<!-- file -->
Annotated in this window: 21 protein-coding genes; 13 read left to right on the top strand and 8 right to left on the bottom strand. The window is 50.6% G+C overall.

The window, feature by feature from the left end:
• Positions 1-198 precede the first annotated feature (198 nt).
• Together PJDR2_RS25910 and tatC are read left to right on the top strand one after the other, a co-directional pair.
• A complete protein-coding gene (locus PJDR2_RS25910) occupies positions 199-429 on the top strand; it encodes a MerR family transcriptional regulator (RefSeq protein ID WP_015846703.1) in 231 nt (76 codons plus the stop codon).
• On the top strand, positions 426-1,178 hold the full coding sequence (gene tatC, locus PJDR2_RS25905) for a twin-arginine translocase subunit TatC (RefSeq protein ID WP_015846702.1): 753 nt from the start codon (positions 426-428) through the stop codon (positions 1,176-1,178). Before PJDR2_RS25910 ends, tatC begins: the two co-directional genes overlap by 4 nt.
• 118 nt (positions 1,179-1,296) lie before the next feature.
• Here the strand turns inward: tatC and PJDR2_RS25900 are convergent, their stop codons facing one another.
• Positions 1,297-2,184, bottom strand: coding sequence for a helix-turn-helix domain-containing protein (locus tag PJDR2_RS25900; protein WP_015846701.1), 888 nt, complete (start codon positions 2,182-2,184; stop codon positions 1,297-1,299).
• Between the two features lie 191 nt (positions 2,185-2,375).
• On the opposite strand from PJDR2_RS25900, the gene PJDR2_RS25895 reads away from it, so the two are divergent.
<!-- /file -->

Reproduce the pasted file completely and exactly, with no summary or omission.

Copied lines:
Annotated in this window: 21 protein-coding genes; 13 read left to right on the top strand and 8 right to left on the bottom strand. The window is 50.6% G+C overall.

The window, feature by feature from the left end:
• Positions 1-198 precede the first annotated feature (198 nt).
• Together PJDR2_RS25910 and tatC are read left to right on the top strand one after the other, a co-directional pair.
• A complete protein-coding gene (locus PJDR2_RS25910) occupies positions 199-429 on the top strand; it encodes a MerR family transcriptional regulator (RefSeq protein ID WP_015846703.1) in 231 nt (76 codons plus the stop codon).
• On the top strand, positions 426-1,178 hold the full coding sequence (gene tatC, locus PJDR2_RS25905) for a twin-arginine translocase subunit TatC (RefSeq protein ID WP_015846702.1): 753 nt from the start codon (positions 426-428) through the stop codon (positions 1,176-1,178). Before PJDR2_RS25910 ends, tatC begins: the two co-directional genes overlap by 4 nt.
• 118 nt (positions 1,179-1,296) lie before the next feature.
• Here the strand turns inward: tatC and PJDR2_RS25900 are convergent, their stop codons facing one another.
• Positions 1,297-2,184, bottom strand: coding sequence for a helix-turn-helix domain-containing protein (locus tag PJDR2_RS25900; protein WP_015846701.1), 888 nt, complete (start codon positions 2,182-2,184; stop codon positions 1,297-1,299).
• Between the two features lie 191 nt (positions 2,185-2,375).
• On the opposite strand from PJDR2_RS25900, the gene PJDR2_RS25895 reads away from it, so the two are divergent.